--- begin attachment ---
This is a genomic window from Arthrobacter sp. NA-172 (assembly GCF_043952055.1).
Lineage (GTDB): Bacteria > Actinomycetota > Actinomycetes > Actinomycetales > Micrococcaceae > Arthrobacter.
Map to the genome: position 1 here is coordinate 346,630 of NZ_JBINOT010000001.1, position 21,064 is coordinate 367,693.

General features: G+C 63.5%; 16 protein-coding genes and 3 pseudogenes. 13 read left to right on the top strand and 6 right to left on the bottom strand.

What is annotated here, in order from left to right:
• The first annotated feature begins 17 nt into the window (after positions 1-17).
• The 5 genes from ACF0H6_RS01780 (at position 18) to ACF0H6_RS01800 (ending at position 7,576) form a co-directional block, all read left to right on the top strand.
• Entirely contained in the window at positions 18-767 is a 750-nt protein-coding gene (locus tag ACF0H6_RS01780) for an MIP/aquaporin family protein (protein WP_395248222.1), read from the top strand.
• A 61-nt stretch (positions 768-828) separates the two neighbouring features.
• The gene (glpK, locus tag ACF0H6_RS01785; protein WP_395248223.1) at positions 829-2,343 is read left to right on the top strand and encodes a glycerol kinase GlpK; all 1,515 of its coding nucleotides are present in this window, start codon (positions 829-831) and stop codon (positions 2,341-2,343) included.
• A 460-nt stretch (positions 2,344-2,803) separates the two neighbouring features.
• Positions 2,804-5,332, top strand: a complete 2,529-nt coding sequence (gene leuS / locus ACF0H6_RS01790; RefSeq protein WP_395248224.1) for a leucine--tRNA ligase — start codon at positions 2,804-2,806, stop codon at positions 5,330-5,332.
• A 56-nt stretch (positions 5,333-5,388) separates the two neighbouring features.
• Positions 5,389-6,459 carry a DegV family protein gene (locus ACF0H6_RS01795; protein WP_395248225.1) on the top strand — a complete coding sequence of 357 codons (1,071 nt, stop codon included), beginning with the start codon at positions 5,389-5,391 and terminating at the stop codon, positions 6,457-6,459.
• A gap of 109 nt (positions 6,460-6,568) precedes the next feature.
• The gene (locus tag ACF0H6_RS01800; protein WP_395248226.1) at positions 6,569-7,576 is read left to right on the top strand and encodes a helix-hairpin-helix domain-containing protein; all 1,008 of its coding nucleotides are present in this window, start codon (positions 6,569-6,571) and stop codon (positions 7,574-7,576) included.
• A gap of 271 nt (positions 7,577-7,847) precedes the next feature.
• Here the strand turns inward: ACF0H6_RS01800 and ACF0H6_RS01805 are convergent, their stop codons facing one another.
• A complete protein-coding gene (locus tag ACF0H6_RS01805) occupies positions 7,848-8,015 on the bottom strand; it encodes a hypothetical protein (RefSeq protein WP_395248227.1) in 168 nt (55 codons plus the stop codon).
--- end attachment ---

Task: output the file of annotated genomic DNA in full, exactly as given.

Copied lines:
This is a genomic window from Arthrobacter sp. NA-172 (assembly GCF_043952055.1).
Lineage (GTDB): Bacteria > Actinomycetota > Actinomycetes > Actinomycetales > Micrococcaceae > Arthrobacter.
Map to the genome: position 1 here is coordinate 346,630 of NZ_JBINOT010000001.1, position 21,064 is coordinate 367,693.

General features: G+C 63.5%; 16 protein-coding genes and 3 pseudogenes. 13 read left to right on the top strand and 6 right to left on the bottom strand.

What is annotated here, in order from left to right:
• The first annotated feature begins 17 nt into the window (after positions 1-17).
• The 5 genes from ACF0H6_RS01780 (at position 18) to ACF0H6_RS01800 (ending at position 7,576) form a co-directional block, all read left to right on the top strand.
• Entirely contained in the window at positions 18-767 is a 750-nt protein-coding gene (locus tag ACF0H6_RS01780) for an MIP/aquaporin family protein (protein WP_395248222.1), read from the top strand.
• A 61-nt stretch (positions 768-828) separates the two neighbouring features.
• The gene (glpK, locus tag ACF0H6_RS01785; protein WP_395248223.1) at positions 829-2,343 is read left to right on the top strand and encodes a glycerol kinase GlpK; all 1,515 of its coding nucleotides are present in this window, start codon (positions 829-831) and stop codon (positions 2,341-2,343) included.
• A 460-nt stretch (positions 2,344-2,803) separates the two neighbouring features.
• Positions 2,804-5,332, top strand: a complete 2,529-nt coding sequence (gene leuS / locus ACF0H6_RS01790; RefSeq protein WP_395248224.1) for a leucine--tRNA ligase — start codon at positions 2,804-2,806, stop codon at positions 5,330-5,332.
• A 56-nt stretch (positions 5,333-5,388) separates the two neighbouring features.
• Positions 5,389-6,459 carry a DegV family protein gene (locus ACF0H6_RS01795; protein WP_395248225.1) on the top strand — a complete coding sequence of 357 codons (1,071 nt, stop codon included), beginning with the start codon at positions 5,389-5,391 and terminating at the stop codon, positions 6,457-6,459.
• A gap of 109 nt (positions 6,460-6,568) precedes the next feature.
• The gene (locus tag ACF0H6_RS01800; protein WP_395248226.1) at positions 6,569-7,576 is read left to right on the top strand and encodes a helix-hairpin-helix domain-containing protein; all 1,008 of its coding nucleotides are present in this window, start codon (positions 6,569-6,571) and stop codon (positions 7,574-7,576) included.
• A gap of 271 nt (positions 7,577-7,847) precedes the next feature.
• Here the strand turns inward: ACF0H6_RS01800 and ACF0H6_RS01805 are convergent, their stop codons facing one another.
• A complete protein-coding gene (locus tag ACF0H6_RS01805) occupies positions 7,848-8,015 on the bottom strand; it encodes a hypothetical protein (RefSeq protein WP_395248227.1) in 168 nt (55 codons plus the stop codon).